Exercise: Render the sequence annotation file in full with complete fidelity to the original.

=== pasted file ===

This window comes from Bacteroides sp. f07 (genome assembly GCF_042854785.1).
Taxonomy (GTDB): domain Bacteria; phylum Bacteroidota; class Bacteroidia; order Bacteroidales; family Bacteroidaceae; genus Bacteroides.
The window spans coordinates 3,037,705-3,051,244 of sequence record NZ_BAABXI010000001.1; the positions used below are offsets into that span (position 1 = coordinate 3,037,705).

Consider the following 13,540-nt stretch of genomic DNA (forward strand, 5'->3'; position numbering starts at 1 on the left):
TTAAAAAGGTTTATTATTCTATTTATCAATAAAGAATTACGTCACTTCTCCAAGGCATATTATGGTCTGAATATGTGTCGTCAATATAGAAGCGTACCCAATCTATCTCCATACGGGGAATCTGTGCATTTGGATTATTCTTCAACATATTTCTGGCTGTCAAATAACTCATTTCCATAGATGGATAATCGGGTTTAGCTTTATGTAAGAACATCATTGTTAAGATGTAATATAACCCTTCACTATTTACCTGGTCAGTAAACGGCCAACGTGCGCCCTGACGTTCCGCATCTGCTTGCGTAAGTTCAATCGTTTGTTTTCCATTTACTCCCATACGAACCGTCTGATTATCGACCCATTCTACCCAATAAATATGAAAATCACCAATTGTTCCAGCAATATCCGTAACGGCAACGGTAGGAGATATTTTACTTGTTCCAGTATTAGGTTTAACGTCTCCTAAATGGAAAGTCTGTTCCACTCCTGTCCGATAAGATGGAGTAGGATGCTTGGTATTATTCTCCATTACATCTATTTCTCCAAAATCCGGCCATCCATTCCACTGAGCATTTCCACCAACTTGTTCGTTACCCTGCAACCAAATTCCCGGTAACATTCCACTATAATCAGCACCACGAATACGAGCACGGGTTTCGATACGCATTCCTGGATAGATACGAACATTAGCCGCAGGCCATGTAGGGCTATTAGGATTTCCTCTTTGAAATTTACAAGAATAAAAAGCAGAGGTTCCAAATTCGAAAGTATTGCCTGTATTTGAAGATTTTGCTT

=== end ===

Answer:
This window comes from Bacteroides sp. f07 (genome assembly GCF_042854785.1).
Taxonomy (GTDB): domain Bacteria; phylum Bacteroidota; class Bacteroidia; order Bacteroidales; family Bacteroidaceae; genus Bacteroides.
The window spans coordinates 3,037,705-3,051,244 of sequence record NZ_BAABXI010000001.1; the positions used below are offsets into that span (position 1 = coordinate 3,037,705).

Consider the following 13,540-nt stretch of genomic DNA (forward strand, 5'->3'; position numbering starts at 1 on the left):
TTAAAAAGGTTTATTATTCTATTTATCAATAAAGAATTACGTCACTTCTCCAAGGCATATTATGGTCTGAATATGTGTCGTCAATATAGAAGCGTACCCAATCTATCTCCATACGGGGAATCTGTGCATTTGGATTATTCTTCAACATATTTCTGGCTGTCAAATAACTCATTTCCATAGATGGATAATCGGGTTTAGCTTTATGTAAGAACATCATTGTTAAGATGTAATATAACCCTTCACTATTTACCTGGTCAGTAAACGGCCAACGTGCGCCCTGACGTTCCGCATCTGCTTGCGTAAGTTCAATCGTTTGTTTTCCATTTACTCCCATACGAACCGTCTGATTATCGACCCATTCTACCCAATAAATATGAAAATCACCAATTGTTCCAGCAATATCCGTAACGGCAACGGTAGGAGATATTTTACTTGTTCCAGTATTAGGTTTAACGTCTCCTAAATGGAAAGTCTGTTCCACTCCTGTCCGATAAGATGGAGTAGGATGCTTGGTATTATTCTCCATTACATCTATTTCTCCAAAATCCGGCCATCCATTCCACTGAGCATTTCCACCAACTTGTTCGTTACCCTGCAACCAAATTCCCGGTAACATTCCACTATAATCAGCACCACGAATACGAGCACGGGTTTCGATACGCATTCCTGGATAGATACGAACATTAGCCGCAGGCCATGTAGGGCTATTAGGATTTCCTCTTTGAAATTTACAAGAATAAAAAGCAGAGGTTCCAAATTCGAAAGTATTGCCTGTATTTGAAGATTTTGCTT